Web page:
Board Contact Information ·
Family Voices, Inc.
3701 San Mateo Blvd NE, Suite 103
Albuquerque, NM 87110
Toll-Free: (888) 835-5669
Fax: (505) 872-4780
Interested in joining the Board of Directors? Read more and apply here.
2014 - 2015 Board Officers ·
Molly Cole – President
Marcia O'Malley – Vice-President
Grace Pushparany Williams – Secretary
Leolinda Parlin – Treasurer
Marcia O'Malley · President
Marcia O’Malley is a professional multimedia specialist with over twenty years of experience working with and for nonprofit organizations. Prior to assuming the role of Executive Director of Family TIES of Nevada in 2003, Marcia served as the organization's Outreach Specialist and coordinated the development of Nevada’s Family Voices. She also served as the state coordinator and co-regional coordinator for National Family Voices' Region 9 representing consumers in discussions regarding health care.
The parent of a teenage son who has Down syndrome, Marcia has combined her personal and professional experience, resulting in major accomplishments.Such accomplishments include establishing the Nevada Family-to-Family Health Information and Education Center, co-chairing the Statewide Covering Kids and Families Coalition which promoted the Nevada Check Up and Medicaid health insurance programs for children, serving on the governor-appointed Nevada 2-1-1 Partnership, and on the Title IV-B Committee. Marcia also worked closely with the state’s Title V Children with Special Health Care Needs Program on a number of initiatives including facilitating a parent-focused committee that addressed the underutilization of the Early Periodic Screening, Diagnosis, and Treatment (EPSDT) program.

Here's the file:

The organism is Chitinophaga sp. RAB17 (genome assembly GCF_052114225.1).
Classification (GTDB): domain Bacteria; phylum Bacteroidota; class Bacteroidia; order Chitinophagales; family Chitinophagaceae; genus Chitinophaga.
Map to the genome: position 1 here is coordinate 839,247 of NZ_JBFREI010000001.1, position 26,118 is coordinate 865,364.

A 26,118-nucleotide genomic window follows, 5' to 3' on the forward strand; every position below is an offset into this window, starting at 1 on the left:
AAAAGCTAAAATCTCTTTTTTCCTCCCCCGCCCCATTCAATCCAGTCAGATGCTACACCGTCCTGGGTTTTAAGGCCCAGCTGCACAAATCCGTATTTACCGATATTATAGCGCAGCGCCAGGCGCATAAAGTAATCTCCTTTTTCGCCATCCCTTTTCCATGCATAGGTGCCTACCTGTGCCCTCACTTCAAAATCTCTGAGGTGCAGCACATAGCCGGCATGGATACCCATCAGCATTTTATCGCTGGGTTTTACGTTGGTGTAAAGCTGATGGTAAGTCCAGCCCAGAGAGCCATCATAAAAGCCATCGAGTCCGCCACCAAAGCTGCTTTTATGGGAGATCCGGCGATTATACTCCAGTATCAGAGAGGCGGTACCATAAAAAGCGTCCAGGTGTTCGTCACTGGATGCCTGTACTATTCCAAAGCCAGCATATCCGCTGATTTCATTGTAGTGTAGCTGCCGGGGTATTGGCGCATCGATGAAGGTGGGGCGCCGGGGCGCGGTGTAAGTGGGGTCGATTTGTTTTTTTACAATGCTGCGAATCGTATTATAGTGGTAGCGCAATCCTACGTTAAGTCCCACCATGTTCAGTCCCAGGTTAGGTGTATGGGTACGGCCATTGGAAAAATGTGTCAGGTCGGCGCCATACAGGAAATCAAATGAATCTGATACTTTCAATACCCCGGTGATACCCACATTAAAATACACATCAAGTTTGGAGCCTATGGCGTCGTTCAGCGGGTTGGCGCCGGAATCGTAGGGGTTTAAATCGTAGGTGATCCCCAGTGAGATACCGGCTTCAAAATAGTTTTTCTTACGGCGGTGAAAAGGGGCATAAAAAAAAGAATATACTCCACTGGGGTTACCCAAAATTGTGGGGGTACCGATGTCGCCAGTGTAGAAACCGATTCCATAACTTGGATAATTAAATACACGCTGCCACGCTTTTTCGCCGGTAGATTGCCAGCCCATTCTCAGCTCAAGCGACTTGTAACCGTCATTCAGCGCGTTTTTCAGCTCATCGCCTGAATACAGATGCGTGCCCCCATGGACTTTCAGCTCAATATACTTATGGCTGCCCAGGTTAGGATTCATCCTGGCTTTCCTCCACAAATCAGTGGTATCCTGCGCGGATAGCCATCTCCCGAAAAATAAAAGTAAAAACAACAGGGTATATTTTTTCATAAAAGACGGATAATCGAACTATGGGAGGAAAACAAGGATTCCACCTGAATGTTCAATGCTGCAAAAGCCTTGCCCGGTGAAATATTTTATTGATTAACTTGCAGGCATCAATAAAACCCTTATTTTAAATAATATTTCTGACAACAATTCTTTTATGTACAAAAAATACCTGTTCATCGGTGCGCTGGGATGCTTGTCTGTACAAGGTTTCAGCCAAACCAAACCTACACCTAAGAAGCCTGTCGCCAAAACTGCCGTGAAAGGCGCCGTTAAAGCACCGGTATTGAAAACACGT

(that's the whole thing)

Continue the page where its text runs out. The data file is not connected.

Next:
During her tenure on the Family Voices Board, Marcia hopes to apply her nonprofit and multimedia experience to enhance Family Voices’ visibility, stability, and impact.
Leolinda Parlin · Treasurer
Ms Parlin has over 25 years of demonstrable leadership in the areas of Medicaid, government financed programs, curriculum development and training. She has specific expertise in areas of health care systems, program evaluation and legislative advocacy. She has worked for and provided consultation to multiple state Medicaid programs, the Los Angeles County Hospital System, as well as the U.S. Department of Defense. She is Clinical Faculty to the John A. Burns School of Medicine and is the Project Director of the Hilopa‘a Family to Family Health Information Center and currently administers grant funding in excess of $4,500,000 in various aspects including the training of health care professionals and support for families in the area of neurodevelopmental disabilities and related disorders. In addition she serves as the Principal Investigator for the Hawai‘i Autism State Implementation Grant, the Co-Director of the Hawai‘i MCH LEND Program, the Co-Chair of the Ka Huliau Medical Home Transformation Project and is the Ombudsman for the Hawai‘i Medicaid Program.
She has obtained over $10,000,000 in federal grant funding for the state of Hawai‘i in the last 10 years. While Ms. Parlin has the technical and subject matter expertise to address health care “systems issues”, she has the passion that can only be derived from being a parent and or family member of a person with a developmental disability. Ms. Parlin was a younger sibling to a child with Cerebral Palsy who met an early death at age 8 due to medical complications and the lack of access to the technological advances in health care that exist today. More recently, her first born child with diagnosed to be in the Autism Spectrum. She has a unique perspective which is coveted by community providers which is the culmination of her experiences in the operations of publicly financed health care systems, the management of health care provider practices as well as that of a parent advocate and community leader.